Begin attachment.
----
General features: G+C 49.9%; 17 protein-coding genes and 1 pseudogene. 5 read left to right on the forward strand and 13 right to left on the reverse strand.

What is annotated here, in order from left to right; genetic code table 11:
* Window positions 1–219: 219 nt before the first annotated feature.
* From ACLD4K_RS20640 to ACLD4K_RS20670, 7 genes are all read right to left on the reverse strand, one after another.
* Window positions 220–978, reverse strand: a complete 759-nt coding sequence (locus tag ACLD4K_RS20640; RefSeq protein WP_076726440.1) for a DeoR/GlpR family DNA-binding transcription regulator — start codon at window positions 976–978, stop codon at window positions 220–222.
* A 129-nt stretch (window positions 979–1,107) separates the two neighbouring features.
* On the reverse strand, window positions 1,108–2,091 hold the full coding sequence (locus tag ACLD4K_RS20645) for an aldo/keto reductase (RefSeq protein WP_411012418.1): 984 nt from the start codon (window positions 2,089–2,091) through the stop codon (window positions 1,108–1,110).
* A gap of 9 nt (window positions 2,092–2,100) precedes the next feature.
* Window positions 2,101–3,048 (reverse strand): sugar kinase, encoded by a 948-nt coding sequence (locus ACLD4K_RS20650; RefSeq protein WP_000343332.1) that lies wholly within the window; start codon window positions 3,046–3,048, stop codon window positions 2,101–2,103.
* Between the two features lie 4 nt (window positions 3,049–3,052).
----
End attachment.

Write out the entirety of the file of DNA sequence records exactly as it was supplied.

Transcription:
General features: G+C 49.9%; 17 protein-coding genes and 1 pseudogene. 5 read left to right on the forward strand and 13 right to left on the reverse strand.

What is annotated here, in order from left to right; genetic code table 11:
* Window positions 1–219: 219 nt before the first annotated feature.
* From ACLD4K_RS20640 to ACLD4K_RS20670, 7 genes are all read right to left on the reverse strand, one after another.
* Window positions 220–978, reverse strand: a complete 759-nt coding sequence (locus tag ACLD4K_RS20640; RefSeq protein WP_076726440.1) for a DeoR/GlpR family DNA-binding transcription regulator — start codon at window positions 976–978, stop codon at window positions 220–222.
* A 129-nt stretch (window positions 979–1,107) separates the two neighbouring features.
* On the reverse strand, window positions 1,108–2,091 hold the full coding sequence (locus tag ACLD4K_RS20645) for an aldo/keto reductase (RefSeq protein WP_411012418.1): 984 nt from the start codon (window positions 2,089–2,091) through the stop codon (window positions 1,108–1,110).
* A gap of 9 nt (window positions 2,092–2,100) precedes the next feature.
* Window positions 2,101–3,048 (reverse strand): sugar kinase, encoded by a 948-nt coding sequence (locus ACLD4K_RS20650; RefSeq protein WP_000343332.1) that lies wholly within the window; start codon window positions 3,046–3,048, stop codon window positions 2,101–2,103.
* Between the two features lie 4 nt (window positions 3,049–3,052).